Check out the 18th-century Home and Hearth Workshops at the Coggeshall Farm Museum! For details, visit or call 401-253-9062.

Tell your healthcare provider you want Catholic Memorial Home.

Dartmouth Take a stroll through Paskamansett Woods, a nature reserve operated by the Dartmouth Natural Resources Trust. For more info, visit dnrt. org. Or go on nature walks at the Lloyd Center for the Environment! For details, call 508-990-0505 or visit Mark your calendar for the monthly Paskamansett Concert Series at the Dartmouth Grange Hall. Eric McDonald will perform on May 13. For more info, call 401-241-3793, or visit

Fairhaven The annual Cherry Blossom Friendship Festival will be held on May 7 at Cooke Memorial Park. For more info, go to or call 508-979-4085.


Join the Fairhaven Great Stride Walk to cure Cystic Fibrosis on May 21 at Fort Phoenix! To register or donate, go to Mark your calendars for the annual Father’s Day 10K & 5K Road Races on June 18! For details, go to or call 508-979-4085. Come one, come all! Don’t miss Fairhaven’s annual Homecoming Day Fair on June 24 – for details, go to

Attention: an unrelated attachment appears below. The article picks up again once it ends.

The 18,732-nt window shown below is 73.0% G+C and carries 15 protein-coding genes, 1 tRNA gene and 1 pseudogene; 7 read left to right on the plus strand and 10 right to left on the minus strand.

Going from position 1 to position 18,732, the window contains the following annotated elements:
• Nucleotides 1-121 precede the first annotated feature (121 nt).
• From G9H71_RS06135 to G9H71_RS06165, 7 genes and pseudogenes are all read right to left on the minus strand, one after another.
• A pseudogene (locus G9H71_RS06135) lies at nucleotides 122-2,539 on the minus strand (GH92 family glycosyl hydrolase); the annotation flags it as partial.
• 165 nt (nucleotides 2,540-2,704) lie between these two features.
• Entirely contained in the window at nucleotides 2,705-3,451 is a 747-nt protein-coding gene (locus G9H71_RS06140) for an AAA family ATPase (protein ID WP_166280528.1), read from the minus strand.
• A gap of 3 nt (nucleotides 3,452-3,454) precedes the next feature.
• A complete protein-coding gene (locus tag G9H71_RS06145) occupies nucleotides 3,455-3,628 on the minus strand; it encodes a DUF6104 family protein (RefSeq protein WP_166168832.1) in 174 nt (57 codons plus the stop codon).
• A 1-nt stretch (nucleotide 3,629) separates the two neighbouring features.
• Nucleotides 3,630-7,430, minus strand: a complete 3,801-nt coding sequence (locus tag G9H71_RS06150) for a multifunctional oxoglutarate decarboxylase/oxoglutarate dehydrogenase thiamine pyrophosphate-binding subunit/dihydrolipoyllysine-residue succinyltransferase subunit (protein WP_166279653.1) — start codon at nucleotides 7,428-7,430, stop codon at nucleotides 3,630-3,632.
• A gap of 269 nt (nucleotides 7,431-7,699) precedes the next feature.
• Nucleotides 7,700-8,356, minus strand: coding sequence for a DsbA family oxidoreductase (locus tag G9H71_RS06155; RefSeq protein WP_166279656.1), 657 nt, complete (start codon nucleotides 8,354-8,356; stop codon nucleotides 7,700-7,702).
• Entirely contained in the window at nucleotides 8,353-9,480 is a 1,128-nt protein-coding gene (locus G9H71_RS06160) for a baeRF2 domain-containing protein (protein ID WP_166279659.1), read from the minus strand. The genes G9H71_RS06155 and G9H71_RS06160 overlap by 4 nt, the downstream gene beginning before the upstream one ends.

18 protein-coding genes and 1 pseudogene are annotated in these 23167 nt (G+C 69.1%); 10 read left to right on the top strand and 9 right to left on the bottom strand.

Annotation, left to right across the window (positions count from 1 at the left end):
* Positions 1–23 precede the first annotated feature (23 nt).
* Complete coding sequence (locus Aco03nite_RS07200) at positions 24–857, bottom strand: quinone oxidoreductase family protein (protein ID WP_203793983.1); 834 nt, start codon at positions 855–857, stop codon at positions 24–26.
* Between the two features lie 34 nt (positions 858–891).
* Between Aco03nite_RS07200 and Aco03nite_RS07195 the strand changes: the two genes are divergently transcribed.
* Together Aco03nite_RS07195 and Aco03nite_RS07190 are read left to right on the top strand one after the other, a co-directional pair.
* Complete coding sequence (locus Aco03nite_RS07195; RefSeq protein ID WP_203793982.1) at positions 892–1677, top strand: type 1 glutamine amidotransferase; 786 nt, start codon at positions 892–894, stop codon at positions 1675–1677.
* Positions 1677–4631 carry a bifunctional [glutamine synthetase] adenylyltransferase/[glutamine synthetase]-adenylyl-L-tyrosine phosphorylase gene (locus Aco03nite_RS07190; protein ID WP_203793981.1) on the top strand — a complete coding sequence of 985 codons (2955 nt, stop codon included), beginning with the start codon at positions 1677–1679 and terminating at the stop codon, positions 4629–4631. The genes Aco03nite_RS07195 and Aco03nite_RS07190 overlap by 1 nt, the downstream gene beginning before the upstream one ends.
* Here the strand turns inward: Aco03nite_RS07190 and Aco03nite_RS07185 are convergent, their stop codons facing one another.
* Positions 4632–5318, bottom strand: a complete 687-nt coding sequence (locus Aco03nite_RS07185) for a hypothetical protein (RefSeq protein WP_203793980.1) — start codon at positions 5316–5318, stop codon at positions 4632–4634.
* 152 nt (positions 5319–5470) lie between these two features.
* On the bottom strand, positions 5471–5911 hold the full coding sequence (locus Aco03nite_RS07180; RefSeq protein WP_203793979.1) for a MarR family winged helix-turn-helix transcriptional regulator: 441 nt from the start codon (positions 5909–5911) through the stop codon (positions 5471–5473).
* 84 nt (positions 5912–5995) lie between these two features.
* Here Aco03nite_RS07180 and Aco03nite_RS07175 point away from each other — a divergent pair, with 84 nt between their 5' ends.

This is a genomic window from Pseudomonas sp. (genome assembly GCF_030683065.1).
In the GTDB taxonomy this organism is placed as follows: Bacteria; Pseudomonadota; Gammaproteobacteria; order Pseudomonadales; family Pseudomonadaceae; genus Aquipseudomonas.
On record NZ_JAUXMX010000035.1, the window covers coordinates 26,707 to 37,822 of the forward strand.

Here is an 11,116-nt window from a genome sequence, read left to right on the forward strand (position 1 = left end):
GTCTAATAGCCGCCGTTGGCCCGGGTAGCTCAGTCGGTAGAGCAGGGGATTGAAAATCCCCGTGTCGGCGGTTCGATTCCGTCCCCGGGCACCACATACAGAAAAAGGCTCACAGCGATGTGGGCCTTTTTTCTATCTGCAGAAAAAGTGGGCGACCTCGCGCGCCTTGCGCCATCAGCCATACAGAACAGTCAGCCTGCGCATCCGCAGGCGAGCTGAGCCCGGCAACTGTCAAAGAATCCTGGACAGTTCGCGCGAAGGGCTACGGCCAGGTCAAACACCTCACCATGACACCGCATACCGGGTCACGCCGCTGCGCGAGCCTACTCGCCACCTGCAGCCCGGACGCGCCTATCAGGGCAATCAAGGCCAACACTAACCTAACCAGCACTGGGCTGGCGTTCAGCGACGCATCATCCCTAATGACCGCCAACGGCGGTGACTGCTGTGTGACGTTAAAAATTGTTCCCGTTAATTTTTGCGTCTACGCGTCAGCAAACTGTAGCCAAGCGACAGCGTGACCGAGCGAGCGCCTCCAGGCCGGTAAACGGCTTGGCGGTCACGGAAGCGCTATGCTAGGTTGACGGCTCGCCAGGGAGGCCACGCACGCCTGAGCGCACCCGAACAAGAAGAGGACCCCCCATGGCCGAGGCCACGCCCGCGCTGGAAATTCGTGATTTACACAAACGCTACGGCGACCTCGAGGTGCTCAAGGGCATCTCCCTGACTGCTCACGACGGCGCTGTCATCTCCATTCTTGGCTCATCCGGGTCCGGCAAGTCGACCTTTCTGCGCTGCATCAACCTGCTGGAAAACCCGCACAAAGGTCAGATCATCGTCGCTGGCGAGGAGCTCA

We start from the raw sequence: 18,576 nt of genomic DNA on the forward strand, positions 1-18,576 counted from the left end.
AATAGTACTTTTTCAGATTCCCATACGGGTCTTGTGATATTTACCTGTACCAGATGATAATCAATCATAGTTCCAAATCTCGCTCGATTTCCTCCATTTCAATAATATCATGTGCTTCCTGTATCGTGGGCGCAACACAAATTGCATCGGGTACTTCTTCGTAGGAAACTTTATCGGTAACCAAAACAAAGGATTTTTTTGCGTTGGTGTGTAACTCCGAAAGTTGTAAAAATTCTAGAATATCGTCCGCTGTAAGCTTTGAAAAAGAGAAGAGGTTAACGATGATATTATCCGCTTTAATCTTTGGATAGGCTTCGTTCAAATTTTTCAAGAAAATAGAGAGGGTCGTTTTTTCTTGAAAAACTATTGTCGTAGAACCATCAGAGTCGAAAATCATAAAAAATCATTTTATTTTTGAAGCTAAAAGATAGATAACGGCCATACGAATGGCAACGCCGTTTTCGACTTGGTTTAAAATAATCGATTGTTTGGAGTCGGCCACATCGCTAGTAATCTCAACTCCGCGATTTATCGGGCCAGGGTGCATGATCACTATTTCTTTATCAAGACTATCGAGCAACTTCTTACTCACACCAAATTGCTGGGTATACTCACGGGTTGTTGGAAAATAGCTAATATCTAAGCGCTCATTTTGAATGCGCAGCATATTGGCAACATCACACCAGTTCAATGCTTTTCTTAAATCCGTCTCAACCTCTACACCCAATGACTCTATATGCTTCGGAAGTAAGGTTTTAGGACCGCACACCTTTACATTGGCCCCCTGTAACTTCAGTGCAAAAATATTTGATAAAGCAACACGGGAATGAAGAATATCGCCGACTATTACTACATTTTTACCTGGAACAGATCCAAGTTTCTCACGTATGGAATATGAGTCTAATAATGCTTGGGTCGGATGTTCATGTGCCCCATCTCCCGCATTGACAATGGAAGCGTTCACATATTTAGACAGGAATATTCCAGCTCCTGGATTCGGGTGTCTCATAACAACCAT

Thinking about selling your home?

Join our waiting list today!

Browse through the Oxford Book Café on Saturdays from 9 to 1 at the Church of the Good Shepherd. Coffee and homemade snacks, used books on sale, WiFi. To learn more, call 508-9922281 or visit If you’re interested in the history of JapanAmerica ties, visit the Whitfield-Manjiro Friendship House, where it all began. Go to or call 508-995-1219 for details.

Fall River Check out “Dance of the Dragon Queen” on May 13 at the Eagle Event Center in Fall River. An interactive dinner theatre and ball inspired by Game of Thrones, costume judging. For tickets and info, call 508-673-2939 or go to ahafallriver. com.

Now accepting applications

Adult communities for 55+ Join our extended family! Safe, worry-free living with fun activities and friendly on-site management Oakwood

– Swansea – 508-324-1279

Find out what’s playing at the Little Theatre! “9-5: The Musical” will be performed May 18-21. For info, call 508-675-1852 or visit Pastry-cook extraordinaire Courtney Silva Rezendes was the winner on a recent episode of the Food Network’s ”Spring Baking Championship.”

Continued ON NEXT PAGE

Westport Village

North Farm

– 62+ Westport – 508-636-6775

– Somerset – 508-676-9700

— Equal Housing Opportunity —

The South Coast Insider | May 2017



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Marc’s Heating & Air Conditioning